It’s hard for me to believe that I could’ve birthed a child who loathed history, but I did. Beginning to teach him the same way I had his older brother, my history hater pushed back. And he let me know there is absolutely no reason to learn history.
Teach History in 14 Lessons
Explaining that history is all about the present, that fascinating treasure troves can be unearthed when we tap into the minds of brilliant people of the past and learning from both triumphs and tragedies in history sounded eloquent to only me. However, my history naysayer wasn’t budging from his mindset or attitude.
Two things had to change (for me) and one thing was not going to change. One change was my expectations and the other was I had to put aside curriculum, which taught too many details.
But what absolutely couldn’t change or that I wouldn’t compromise on was giving him a solid foundation in history. Like all subjects, a thorough, but basic foundation is necessary because every child deserves that.
Little did I know that back when I reviewed What Every Child Needs to Know about Western Civilization that I would refer it to many years afterward. And it would help my highschooler cement time periods and ancient civilizations though it’s written for a middle grade student.
You can look at what I wrote then about how I used What Every Child Needs to Know About Western Civilization by BrimWood Press.
History in a Nutshell – Thank You!
Look at three things I learned since then.
ONE/ Teaching history in broad strokes makes it manageable for those who either get overwhelmed by the details or need to know immediately the value of learning history.
It didn’t mean that my son wasn’t interested at all in history, he needed to see the practical value immediately instead of covering it for a year chronologically.
Even though my history hater has graduated, to this day he still wants people to get to the point of what they are saying instead of patiently listening to details or a story.
Are you sure this kid is mine? I always have time to dawdle over the details of any story and especially history.
Now that my history hater is grown though, I realize that is part of his personality. Not only do we need the detailed people, but we need people who see the big picture.
I learned that it’s not just history that he could hate, but other things if they are not given to him in a nutshell first.
TWO/ Forget the story or at least for the immediate time.
A story approach works for a lot of kids and it did for my other two boys, but such a detailed approach is not necessary to form the basic cornerstones of understanding history. Move on, it’s okay.
When my son wanted to learn more about a famous person or event, then he would ask to. Otherwise, I moved on to the next topic.
THREE/ Let him choose which topics or activities he wants to do, if any.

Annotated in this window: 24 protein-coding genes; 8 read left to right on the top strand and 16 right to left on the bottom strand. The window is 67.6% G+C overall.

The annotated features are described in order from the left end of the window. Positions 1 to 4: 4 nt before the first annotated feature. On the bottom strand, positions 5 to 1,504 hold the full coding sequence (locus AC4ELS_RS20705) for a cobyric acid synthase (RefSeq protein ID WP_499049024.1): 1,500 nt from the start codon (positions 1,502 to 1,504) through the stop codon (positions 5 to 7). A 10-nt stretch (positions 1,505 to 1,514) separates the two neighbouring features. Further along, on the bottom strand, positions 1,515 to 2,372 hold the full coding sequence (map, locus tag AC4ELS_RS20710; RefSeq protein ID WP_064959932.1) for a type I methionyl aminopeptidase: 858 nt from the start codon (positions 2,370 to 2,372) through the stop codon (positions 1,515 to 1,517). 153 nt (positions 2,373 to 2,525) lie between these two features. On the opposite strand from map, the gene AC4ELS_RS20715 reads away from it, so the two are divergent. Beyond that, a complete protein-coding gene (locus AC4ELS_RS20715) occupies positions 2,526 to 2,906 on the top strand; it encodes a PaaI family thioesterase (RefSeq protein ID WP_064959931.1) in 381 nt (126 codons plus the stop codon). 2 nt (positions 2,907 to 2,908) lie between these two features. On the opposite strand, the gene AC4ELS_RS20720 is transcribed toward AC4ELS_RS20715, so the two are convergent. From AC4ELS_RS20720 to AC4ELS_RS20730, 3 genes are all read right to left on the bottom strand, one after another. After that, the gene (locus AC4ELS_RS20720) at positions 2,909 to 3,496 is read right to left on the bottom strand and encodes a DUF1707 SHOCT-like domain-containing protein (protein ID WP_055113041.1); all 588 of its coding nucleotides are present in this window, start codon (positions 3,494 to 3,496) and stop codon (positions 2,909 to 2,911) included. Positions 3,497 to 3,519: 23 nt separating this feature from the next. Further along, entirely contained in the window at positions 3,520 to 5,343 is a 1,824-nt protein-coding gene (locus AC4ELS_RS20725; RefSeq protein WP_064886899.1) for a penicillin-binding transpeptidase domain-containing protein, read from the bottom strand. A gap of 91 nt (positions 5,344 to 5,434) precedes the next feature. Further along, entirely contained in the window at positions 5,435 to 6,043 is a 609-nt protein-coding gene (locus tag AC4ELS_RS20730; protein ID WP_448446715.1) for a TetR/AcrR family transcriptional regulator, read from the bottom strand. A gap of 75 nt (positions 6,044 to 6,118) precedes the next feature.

Though a hands-on approach to history is always a favorite of mine and I feel it teaches way beyond books, I allowed my son the right to make choices in how he wanted to absorb the information.
Choices or options on subjects that I am not so crazy over (math) empowers me to take information in at my leisure. Kids are not any different. When given the option, I learned that many times my son would do the hands-on activities I suggested because he is a hands-on learner.
What I liked the most about What Every Child Needs to Know about Western Civilization is that it breathed life into our day when we wanted to cover one area of history without getting overwhelmed with every event or person in a time period.
And the history hat cards, which have a famous person to remember in each time period honed in on valuable cornerstones to form a framework for history.
Look at the picture below so you can see the broad sweeping time periods covered. Such a huge help to teaching history. I put the civilizations so you can see how helpful they are.
Yes, history should really be this easy and streamlined.
And What Every Child Needs to Know about Western Civilization is a great help if you don’t feel adequate to teach history. Remembering 14 points about Western Civilization is a lot less intimidating than covering one time period of history.
Form a framework first with the broad strokes in history, then sketch in the details, people and events at your leisure.
The curriculum, like I mentioned is targeted for about 5th to 8th grade, but it can easily be handed over to your highschooler to give him a framework.
If you have a history hater, don’t feel qualified to teach history or want to cover it in broad strokes, but not compromise on the significant big picture, you’ll love What Every Child Needs to Know about Western Civilization .
Look at my original Review of What Every Child Needs to Know About Western Civilization by BrimWood Press, and these other ways to cover history, which are 10 ways to Hook Homeschooled Kids On History and 8 Ways to Teach Homeschool History Other Than Chronologically.
Hugs and love ya,
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